If the change in the retention force integrals is examined and regarded in relation to the absolute values of force it is obvious that the values only change slightly. This behavior was found in both groups. The values of both groups do not show statistically significant difference when compared with each other.



Referring to the results of this study, it can be stated that the system of electroplated copings on conical crowns and the technique of using cast female parts on parallel walled primary crowns reach sufficient and reproducible retentive forces (Figure 4). The electroplated (group E ) and the cast (group C) female parts both showed retentive forces comparable to the results of other attachments for removable dentures2,6,29. Both systems showed a comparable behavior in the change of the retentive properties over the 10,000 wear cycles. This concordance was found with the retention force changes as well as with the change of the force distance integrals (Figure 6, Figure 7). The difference between both systems is the level of the values found in this study (Figure 4, Figure 5). The initial median retention force is twice as high for the electroplated specimens (group E : 6.45 N, group C: 3.00 N). This difference was statistically significant.

As the specimens of group B were adjusted at the Level of 1 to 3 N retention force, this cannot be assessed as disadvantage of the cast system. On the contrary, achievement of this level shows the good potential of retention force adjustment for the cast system. Whether the system could also be adjusted and tested at a retention force twice as high should be examined in further studies. Concerning the obviously higher range of the force distance integral found for the system using cast female parts, there are two main aspects that could influence the values. The cast system needs adjustment of the retention force of each specimen. This manually performed adjustment results in a higher variability of the surfaces28. In combination with the telescopic retentive operating mode, the contact between the surfaces persists during the separation of the two parts of the system. This could explain why group C shows a wider range of the values of the integral. The retentive properties of the electroplated system are determined by the precise fit of the female part onto the primary crown and the hydrodynamic effect of the saliva flowing into the space widened by the separation of the two parts of the system9,28. As no manually retention force adjustment is performed the surface is not as variable as assumed for the cast specimens28.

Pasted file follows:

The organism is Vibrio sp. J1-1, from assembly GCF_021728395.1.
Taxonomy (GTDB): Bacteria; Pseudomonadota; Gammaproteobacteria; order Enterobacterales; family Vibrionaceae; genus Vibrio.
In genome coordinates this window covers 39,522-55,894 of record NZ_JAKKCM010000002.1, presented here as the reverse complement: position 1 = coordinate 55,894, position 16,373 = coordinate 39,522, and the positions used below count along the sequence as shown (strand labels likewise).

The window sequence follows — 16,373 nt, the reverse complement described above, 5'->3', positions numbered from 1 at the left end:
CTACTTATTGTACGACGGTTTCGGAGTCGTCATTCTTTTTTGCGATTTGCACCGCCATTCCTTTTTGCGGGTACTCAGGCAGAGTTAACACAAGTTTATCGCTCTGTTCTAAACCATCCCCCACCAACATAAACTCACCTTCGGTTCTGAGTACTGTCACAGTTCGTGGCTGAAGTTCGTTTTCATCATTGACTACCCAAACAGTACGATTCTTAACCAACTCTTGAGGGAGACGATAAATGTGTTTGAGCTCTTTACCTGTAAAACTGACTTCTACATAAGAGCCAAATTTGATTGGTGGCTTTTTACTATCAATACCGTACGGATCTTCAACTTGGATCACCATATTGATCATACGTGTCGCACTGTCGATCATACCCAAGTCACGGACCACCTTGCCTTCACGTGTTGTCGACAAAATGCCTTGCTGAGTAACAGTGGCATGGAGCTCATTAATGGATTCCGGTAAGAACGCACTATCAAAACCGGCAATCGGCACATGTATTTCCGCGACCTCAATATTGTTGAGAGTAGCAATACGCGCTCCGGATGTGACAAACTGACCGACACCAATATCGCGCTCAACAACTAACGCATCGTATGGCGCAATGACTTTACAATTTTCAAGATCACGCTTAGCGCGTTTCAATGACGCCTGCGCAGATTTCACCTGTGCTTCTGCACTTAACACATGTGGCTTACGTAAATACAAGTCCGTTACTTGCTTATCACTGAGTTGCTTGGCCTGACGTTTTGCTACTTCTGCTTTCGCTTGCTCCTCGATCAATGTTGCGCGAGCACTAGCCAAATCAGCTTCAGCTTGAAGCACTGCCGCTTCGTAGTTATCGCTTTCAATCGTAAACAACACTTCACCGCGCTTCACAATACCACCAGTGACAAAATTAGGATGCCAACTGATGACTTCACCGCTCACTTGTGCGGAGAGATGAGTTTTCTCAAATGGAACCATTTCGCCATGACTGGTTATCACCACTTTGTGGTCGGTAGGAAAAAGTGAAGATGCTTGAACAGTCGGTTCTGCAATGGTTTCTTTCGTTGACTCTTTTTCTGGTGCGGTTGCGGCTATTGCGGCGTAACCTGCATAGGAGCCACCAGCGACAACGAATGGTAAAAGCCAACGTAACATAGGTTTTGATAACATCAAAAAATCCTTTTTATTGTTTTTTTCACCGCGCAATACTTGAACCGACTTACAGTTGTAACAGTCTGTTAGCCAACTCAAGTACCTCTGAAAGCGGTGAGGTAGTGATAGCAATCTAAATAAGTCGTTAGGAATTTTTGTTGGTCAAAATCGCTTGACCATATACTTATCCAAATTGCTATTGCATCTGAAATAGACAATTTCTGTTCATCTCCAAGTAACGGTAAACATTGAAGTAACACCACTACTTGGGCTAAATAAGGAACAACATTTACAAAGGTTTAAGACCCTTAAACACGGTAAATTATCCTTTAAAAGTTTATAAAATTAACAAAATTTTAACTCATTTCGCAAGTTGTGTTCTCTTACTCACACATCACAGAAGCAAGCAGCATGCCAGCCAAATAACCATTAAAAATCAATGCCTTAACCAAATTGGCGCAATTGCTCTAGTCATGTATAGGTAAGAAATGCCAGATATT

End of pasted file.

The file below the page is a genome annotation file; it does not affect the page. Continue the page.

In general, every in vitro wear test setup has to face the limitations due to the enormous amount of different aspects affecting the in vivo wear processes14,15,18,19,21,25,28. The simulation is used to examine two different material combinations under defined conditions regarding one considerable aspect, in this study the wear stability. As a problem concerning the comparability of the results with other studies there is no adequate ISO standard test set-up for the analysis of the attachment wear processes.